Some food for thought...
     
  18. Zoofan15

    Zoofan15 Well-Known Member

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    From a zoological/conservation perspective, what value would these hybrids hold? Many zoos will maintain one of the key purposes of a zoo is to hold an insurance population of a species as a safeguard to prevent the extinction of this species in the wild, with the view these individuals could potentially be released into the wild (as has been done with captive bred Sumatran orangutans at Perth Zoo). A hybrid animal would be completely and utterly useless in this situtation, as would a tiger that is a hybrid between a Sumatran tiger and a Siberian etc. When we we reach the situation that there is no possibility to add new genetics to the captive population (i.e. all wild Sumatran tigers are extinct) and all we have are captive tigers, then sure, it'll be time to consider other options.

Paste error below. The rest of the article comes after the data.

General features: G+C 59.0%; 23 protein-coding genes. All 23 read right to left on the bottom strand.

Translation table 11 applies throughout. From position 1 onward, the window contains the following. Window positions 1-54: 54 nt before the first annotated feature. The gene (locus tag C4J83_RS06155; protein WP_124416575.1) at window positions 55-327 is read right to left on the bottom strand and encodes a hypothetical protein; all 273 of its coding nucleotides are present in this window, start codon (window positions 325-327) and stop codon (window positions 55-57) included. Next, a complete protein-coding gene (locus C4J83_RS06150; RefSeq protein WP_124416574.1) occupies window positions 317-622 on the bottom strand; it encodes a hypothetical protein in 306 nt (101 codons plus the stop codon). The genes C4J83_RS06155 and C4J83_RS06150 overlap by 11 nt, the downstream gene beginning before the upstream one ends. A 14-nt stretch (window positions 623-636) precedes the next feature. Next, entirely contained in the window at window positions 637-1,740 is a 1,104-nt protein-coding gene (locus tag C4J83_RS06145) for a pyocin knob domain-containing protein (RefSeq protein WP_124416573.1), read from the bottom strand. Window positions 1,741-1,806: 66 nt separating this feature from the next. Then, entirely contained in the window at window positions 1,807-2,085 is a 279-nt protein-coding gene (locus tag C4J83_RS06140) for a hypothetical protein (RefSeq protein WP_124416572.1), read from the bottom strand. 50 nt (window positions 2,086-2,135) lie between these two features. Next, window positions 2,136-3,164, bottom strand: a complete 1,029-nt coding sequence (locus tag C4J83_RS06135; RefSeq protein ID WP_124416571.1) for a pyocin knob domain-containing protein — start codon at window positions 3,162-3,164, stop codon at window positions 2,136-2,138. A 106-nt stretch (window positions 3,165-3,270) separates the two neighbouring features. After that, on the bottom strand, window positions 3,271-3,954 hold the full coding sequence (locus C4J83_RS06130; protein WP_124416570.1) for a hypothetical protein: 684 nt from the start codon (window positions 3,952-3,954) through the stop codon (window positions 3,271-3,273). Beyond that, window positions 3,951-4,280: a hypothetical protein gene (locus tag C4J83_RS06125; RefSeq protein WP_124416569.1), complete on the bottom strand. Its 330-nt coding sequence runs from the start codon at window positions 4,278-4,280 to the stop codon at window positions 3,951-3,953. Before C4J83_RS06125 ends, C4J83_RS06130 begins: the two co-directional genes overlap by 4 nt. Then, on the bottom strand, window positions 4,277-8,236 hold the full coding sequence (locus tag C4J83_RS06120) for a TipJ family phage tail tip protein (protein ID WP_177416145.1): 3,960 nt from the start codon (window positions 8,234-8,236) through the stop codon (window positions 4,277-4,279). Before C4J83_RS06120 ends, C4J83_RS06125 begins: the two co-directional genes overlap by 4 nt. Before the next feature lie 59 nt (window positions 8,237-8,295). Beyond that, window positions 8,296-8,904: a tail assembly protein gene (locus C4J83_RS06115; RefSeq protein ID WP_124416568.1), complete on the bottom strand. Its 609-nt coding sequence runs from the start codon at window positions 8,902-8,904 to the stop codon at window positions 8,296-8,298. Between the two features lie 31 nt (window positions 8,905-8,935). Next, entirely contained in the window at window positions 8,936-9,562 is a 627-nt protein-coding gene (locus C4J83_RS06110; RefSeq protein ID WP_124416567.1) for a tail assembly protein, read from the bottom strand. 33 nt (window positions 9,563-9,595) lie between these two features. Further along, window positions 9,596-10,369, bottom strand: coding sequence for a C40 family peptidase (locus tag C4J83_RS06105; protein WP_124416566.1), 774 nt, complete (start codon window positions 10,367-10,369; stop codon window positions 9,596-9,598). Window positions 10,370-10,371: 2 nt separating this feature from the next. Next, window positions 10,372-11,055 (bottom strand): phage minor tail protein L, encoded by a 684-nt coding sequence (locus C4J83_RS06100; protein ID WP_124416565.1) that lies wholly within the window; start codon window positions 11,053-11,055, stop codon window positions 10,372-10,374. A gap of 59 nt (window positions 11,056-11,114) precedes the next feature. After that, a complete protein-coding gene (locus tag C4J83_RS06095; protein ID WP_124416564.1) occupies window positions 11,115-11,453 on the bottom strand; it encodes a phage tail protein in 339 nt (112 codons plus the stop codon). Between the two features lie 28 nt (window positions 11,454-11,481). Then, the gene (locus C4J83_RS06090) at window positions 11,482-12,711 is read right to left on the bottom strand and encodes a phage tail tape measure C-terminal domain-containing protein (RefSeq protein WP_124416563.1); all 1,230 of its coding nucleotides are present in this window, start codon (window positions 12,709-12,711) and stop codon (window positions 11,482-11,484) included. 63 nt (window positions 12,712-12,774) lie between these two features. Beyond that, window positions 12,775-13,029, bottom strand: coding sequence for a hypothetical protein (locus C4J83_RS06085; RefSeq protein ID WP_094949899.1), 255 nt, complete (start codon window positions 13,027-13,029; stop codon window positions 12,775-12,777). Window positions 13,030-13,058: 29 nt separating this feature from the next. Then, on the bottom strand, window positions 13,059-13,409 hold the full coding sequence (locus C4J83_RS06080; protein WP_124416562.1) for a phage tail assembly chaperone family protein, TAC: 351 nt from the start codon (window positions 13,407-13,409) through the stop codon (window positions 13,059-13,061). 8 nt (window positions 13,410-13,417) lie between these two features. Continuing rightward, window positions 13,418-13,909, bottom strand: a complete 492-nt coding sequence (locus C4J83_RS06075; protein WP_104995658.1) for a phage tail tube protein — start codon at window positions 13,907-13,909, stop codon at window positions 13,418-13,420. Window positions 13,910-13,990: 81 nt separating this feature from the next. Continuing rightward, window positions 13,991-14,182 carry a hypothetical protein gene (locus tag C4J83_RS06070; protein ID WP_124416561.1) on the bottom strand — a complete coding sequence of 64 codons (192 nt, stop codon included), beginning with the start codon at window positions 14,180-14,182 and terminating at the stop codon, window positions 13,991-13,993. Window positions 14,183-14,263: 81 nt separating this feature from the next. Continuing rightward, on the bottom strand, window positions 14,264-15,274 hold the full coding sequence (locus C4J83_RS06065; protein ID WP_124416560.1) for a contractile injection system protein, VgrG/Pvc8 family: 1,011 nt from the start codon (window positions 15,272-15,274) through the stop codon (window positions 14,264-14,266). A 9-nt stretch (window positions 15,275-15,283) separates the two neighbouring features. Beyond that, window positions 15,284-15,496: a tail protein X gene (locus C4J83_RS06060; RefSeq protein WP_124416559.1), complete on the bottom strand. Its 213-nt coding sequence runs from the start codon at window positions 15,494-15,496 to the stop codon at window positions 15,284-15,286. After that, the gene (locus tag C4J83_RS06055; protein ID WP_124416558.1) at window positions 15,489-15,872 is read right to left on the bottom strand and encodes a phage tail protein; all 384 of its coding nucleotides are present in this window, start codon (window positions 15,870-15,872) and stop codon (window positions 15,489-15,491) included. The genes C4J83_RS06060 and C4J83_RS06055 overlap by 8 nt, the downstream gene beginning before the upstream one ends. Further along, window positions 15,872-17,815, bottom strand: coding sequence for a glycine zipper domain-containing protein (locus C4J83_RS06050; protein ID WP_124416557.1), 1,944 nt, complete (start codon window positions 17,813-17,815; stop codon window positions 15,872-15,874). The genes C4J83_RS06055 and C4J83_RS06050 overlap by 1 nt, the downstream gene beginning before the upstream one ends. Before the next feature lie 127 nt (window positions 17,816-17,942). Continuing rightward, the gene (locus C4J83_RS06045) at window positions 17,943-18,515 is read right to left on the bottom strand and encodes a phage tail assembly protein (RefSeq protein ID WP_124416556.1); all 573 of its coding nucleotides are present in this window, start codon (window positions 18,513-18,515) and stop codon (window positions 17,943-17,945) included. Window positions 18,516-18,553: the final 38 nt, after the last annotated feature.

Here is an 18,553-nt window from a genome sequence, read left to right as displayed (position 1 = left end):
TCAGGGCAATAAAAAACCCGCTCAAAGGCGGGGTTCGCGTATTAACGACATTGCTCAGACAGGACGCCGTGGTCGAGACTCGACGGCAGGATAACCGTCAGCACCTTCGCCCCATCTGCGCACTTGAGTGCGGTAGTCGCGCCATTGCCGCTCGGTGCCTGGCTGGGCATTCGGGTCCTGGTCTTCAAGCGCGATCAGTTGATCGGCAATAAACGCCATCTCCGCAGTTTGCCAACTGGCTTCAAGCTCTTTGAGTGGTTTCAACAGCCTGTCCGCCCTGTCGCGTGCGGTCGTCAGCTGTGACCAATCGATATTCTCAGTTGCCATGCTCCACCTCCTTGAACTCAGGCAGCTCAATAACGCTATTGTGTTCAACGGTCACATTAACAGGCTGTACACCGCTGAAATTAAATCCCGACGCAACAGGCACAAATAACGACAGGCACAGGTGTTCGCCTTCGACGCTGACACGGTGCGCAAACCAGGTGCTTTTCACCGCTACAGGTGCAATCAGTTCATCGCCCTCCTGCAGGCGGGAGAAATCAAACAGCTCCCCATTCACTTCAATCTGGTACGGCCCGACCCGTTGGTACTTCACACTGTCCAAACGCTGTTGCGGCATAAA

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  19. toothlessjaws

    toothlessjaws Well-Known Member

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    A treasure chest of genetic variability.

    But there is not enough genetic diversity in captive sumatran tigers to create a viable population. So zoos are not actually providing this safeguard. Its a false assurance.

    When we are faced with the prospect between unviable purebreds or healthy hybrids we'll immediately reset our values. Thats precisely what been decided with Sumatran rhinoceros. There are simply too few left on the planet to maintain pure subspecies. Do we still value them? absolutely.